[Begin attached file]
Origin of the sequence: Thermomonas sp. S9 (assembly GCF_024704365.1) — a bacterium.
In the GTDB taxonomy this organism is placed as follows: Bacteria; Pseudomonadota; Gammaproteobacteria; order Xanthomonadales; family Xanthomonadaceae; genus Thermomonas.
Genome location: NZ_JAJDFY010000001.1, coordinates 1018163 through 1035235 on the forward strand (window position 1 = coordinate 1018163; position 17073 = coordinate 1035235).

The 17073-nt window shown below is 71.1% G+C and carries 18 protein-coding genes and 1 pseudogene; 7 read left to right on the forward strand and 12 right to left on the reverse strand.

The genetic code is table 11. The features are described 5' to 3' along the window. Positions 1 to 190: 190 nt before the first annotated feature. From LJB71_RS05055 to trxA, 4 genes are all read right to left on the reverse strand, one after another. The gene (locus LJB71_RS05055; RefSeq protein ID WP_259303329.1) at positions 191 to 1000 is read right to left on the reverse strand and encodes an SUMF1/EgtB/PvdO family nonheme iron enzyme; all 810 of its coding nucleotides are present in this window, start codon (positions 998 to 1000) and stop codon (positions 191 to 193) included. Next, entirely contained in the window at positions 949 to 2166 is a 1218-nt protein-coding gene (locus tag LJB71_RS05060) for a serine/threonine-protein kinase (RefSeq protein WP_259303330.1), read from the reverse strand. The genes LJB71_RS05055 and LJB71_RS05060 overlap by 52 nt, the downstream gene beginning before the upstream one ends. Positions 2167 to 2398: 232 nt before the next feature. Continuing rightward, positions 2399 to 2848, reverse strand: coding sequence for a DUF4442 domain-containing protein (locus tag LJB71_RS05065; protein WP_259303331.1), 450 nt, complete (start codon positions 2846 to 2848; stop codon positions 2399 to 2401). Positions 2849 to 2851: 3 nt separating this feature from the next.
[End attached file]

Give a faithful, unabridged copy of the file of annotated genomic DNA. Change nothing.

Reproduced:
Origin of the sequence: Thermomonas sp. S9 (assembly GCF_024704365.1) — a bacterium.
In the GTDB taxonomy this organism is placed as follows: Bacteria; Pseudomonadota; Gammaproteobacteria; order Xanthomonadales; family Xanthomonadaceae; genus Thermomonas.
Genome location: NZ_JAJDFY010000001.1, coordinates 1018163 through 1035235 on the forward strand (window position 1 = coordinate 1018163; position 17073 = coordinate 1035235).

The 17073-nt window shown below is 71.1% G+C and carries 18 protein-coding genes and 1 pseudogene; 7 read left to right on the forward strand and 12 right to left on the reverse strand.

The genetic code is table 11. The features are described 5' to 3' along the window. Positions 1 to 190: 190 nt before the first annotated feature. From LJB71_RS05055 to trxA, 4 genes are all read right to left on the reverse strand, one after another. The gene (locus LJB71_RS05055; RefSeq protein ID WP_259303329.1) at positions 191 to 1000 is read right to left on the reverse strand and encodes an SUMF1/EgtB/PvdO family nonheme iron enzyme; all 810 of its coding nucleotides are present in this window, start codon (positions 998 to 1000) and stop codon (positions 191 to 193) included. Next, entirely contained in the window at positions 949 to 2166 is a 1218-nt protein-coding gene (locus tag LJB71_RS05060) for a serine/threonine-protein kinase (RefSeq protein WP_259303330.1), read from the reverse strand. The genes LJB71_RS05055 and LJB71_RS05060 overlap by 52 nt, the downstream gene beginning before the upstream one ends. Positions 2167 to 2398: 232 nt before the next feature. Continuing rightward, positions 2399 to 2848, reverse strand: coding sequence for a DUF4442 domain-containing protein (locus tag LJB71_RS05065; protein WP_259303331.1), 450 nt, complete (start codon positions 2846 to 2848; stop codon positions 2399 to 2401). Positions 2849 to 2851: 3 nt separating this feature from the next.